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Deep Blue Good-by; a Travis McGee novel by…

Deep Blue Good-by; a Travis McGee novel (original 1964; edition 1981)

by John D. MacDonald

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1,051None7,979 (3.74)48
Title:Deep Blue Good-by; a Travis McGee novel
Authors:John D. MacDonald
Info:Fawcett (1981), Mass Market Paperback, original copyright 1964
Collections:Your library
Tags:detective and mystery stories, Travis McGee series, Florida

Work details

The Deep Blue Good-by by John D. MacDonald (1964)

  1. 00
    Your Day in the Barrel by Alan Furst (clif_hiker)
    clif_hiker: I think MacDonald's book superior... but similar styles
  2. 00
    The Mango Opera by Tom Corcoran (ckNikka)
    ckNikka: More great Florida Noir
  3. 00
    Sanibel Flats by Randy Wayne White (ckNikka)
    ckNikka: The Orginial...
  4. 00
    The Harry Chronicles by Allan Pedrazas (ckNikka)
    ckNikka: great storytelling

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Showing 1-5 of 19 (next | show all)
When I first arrived at Ballantine, where I am the mass market managing editor, we were just undergoing a daunting task: repackaging all of John D. MacDonald's Travis McGee novels. We were giving him a brand-new, beautiful look; ingeniously, we used a deep blue color for THE DEEP BLUE GOOD-BY, a gold color for A DEADLY SHADE OF GOLD, a lavender hue for THE LONG LAVENDER LOOK, etc. But as I worked on the actual stories themselves, I realized that as colorful as these books now are on the outside, they're even more colorful on the inside. In order to prepare these books, we had to have them retyped from scratch; some of these books are so old that the plates had died, so we had nothing to print from. So all the books had to be proofread as if they were new books, and what a joy it was working on them. I unexpectedly rediscovered an author and character I knew very little about. Travis McGee is one of the great characters in crime fiction, and John D. MacDonald a fascinating storyteller. You never know what either is going to do next, or say next; what is going on in their minds is as important, if not more so, then what is going on outside Travis's boat. All of which add up to a heckuva fun series. Mark Rifkin, Managing Editorial
  Hans.Michel | Sep 13, 2013 |
All my mystery-reading life (about 52 years now if you count Nancy Drew), I've managed to avoid reading John D. MacDonald's Travis McGee stories -- and his other works as well. I'd certainly heard of them, I just thought I wouldn't care for them. Recently, I mentioned my discovery that MacDonald and I shared a birthday, and some folks on a mystery discussion list I frequent urged me to give Travis McGee a try. Since this coincided with my reaching Florida in my "A Mystery for Every State" project, I plunged into THE DEEP BLUE GOOD-BY, the first in the series.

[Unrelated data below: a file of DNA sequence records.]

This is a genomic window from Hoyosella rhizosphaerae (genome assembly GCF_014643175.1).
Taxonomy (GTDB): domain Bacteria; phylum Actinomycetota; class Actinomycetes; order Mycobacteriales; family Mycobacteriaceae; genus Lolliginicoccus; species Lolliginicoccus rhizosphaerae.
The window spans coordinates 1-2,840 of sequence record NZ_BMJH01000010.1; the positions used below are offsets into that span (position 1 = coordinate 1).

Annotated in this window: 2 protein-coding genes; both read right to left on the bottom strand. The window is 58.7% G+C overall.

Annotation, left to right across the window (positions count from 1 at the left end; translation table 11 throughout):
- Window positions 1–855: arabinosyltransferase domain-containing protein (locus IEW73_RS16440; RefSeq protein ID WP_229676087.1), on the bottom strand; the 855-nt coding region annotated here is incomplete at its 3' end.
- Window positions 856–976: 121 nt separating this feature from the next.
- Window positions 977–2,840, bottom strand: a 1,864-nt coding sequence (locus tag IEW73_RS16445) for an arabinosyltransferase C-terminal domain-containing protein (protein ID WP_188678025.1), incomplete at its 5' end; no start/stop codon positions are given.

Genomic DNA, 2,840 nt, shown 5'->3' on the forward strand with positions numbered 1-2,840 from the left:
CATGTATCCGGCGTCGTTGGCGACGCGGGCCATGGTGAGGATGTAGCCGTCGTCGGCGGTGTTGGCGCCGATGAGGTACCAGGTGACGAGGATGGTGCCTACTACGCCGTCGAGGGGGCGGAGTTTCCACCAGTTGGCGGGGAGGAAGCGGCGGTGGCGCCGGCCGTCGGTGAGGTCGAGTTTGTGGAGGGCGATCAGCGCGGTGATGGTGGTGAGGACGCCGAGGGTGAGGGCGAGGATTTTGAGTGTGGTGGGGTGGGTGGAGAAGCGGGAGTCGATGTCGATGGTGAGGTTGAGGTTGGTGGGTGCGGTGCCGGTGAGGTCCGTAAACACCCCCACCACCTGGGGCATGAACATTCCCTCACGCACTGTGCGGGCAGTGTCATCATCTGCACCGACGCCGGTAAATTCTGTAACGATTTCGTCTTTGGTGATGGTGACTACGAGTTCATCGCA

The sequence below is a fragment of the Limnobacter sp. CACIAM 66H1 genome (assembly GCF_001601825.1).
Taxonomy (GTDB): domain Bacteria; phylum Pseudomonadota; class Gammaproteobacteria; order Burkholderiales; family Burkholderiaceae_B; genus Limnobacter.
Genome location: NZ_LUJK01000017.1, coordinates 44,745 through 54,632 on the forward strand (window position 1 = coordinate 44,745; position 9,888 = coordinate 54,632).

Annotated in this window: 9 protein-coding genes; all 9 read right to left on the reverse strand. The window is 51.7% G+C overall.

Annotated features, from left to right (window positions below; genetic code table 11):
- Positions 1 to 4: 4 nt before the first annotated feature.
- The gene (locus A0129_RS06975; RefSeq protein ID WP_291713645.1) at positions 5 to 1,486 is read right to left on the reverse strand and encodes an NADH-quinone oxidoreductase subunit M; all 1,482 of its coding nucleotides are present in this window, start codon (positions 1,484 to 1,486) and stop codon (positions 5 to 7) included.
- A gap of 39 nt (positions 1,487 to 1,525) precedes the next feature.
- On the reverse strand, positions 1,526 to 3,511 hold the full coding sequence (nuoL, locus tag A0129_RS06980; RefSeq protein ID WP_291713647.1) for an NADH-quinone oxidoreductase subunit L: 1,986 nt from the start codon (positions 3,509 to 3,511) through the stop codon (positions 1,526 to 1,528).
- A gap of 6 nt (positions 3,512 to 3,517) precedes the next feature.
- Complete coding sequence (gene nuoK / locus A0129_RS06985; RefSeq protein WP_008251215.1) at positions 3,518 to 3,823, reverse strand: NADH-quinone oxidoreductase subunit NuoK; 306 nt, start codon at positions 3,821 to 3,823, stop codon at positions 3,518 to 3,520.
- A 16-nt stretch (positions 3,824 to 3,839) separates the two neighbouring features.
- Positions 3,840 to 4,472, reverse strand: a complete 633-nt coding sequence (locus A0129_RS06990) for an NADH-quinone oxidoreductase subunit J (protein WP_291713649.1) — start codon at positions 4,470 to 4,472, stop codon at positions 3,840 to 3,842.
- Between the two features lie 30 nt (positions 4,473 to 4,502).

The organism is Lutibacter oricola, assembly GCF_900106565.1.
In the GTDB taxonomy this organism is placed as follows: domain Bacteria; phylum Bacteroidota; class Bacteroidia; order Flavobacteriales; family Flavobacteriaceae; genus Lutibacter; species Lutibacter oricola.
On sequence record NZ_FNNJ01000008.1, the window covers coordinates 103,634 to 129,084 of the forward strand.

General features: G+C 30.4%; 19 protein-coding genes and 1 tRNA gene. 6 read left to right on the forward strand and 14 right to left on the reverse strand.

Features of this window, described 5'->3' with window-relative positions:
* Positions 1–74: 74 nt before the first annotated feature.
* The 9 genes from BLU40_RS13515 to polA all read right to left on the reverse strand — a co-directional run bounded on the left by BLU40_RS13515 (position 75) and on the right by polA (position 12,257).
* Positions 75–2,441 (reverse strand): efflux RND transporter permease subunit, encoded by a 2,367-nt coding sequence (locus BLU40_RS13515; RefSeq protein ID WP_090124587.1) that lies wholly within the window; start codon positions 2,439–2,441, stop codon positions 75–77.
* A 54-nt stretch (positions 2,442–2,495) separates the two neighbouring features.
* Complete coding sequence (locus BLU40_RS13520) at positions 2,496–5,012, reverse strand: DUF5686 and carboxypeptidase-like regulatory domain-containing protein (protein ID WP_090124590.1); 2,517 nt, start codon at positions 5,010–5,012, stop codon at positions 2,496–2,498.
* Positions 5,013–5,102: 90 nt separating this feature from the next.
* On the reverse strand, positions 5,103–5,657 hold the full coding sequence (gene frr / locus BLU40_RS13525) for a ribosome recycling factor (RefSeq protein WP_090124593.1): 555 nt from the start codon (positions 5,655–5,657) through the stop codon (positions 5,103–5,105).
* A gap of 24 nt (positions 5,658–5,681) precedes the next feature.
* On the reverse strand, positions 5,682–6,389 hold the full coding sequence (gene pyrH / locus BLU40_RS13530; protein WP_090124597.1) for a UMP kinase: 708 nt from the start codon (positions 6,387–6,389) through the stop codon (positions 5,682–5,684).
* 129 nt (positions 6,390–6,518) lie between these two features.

When we meet Travis McGee, he is already deep into his chosen career and lifestyle. The lifestyle is houseboat-dwelling beach bum with plenty of air-conditioning, steaks and good liquor. The career, engaged in only as needed, he describes (as quoted by a friend) as "...if X has something valuable and Y comes along and takes it away from him, and there is absolutely no way in the world X can ever get it back, then you come along and make a deal with X to get it back, and keep half." So McGee is not exactly a private eye, although he uses some of the same skills and methods.

"X," in this book, is a young dancer in a nearby club in Fort Lauderdale. Her imprisoned (and now dead) father had always promised the family riches after his return from World War II. It now appears the mysterious treasure, along with much of the woman's self-respect, was stolen by one Junior Allen, who had served time in Leavenworth with her father. Although he doesn't need the money yet, McGee feels sorry for her and agrees to try to retrieve the treasure; at this point he doesn't even know what it is.

During the hunt for Junior Allen, McGee finds a second "X." Lois Atkinson has not lost any money to Allen; what is far worse, she has nearly lost her sanity when McGee finds her. After beginning the process of nursing her back to health -- and falling in love with her, which is not part of his plan -- McGee is more determined than ever to stop Junior Allen. His efforts to do so make for a compelling novel.

THE DEEP BLUE GOOD-BY came out in 1964. The Florida it portrays is not today's Florida, but, according to Carl Hiassen's introduction to the edition I read, it carried the seeds of the state as it is today. From the ongoing party that is Lauderdale to the sleepy towns in the Keys, MacDonald describes Florida with love tinged with regret. Since I've never been to Florida, the atmosphere in THE DEEP BLUE GOOD-BY is exactly what I was looking for when I started this project -- an author's evocation of a place he loves and knows well.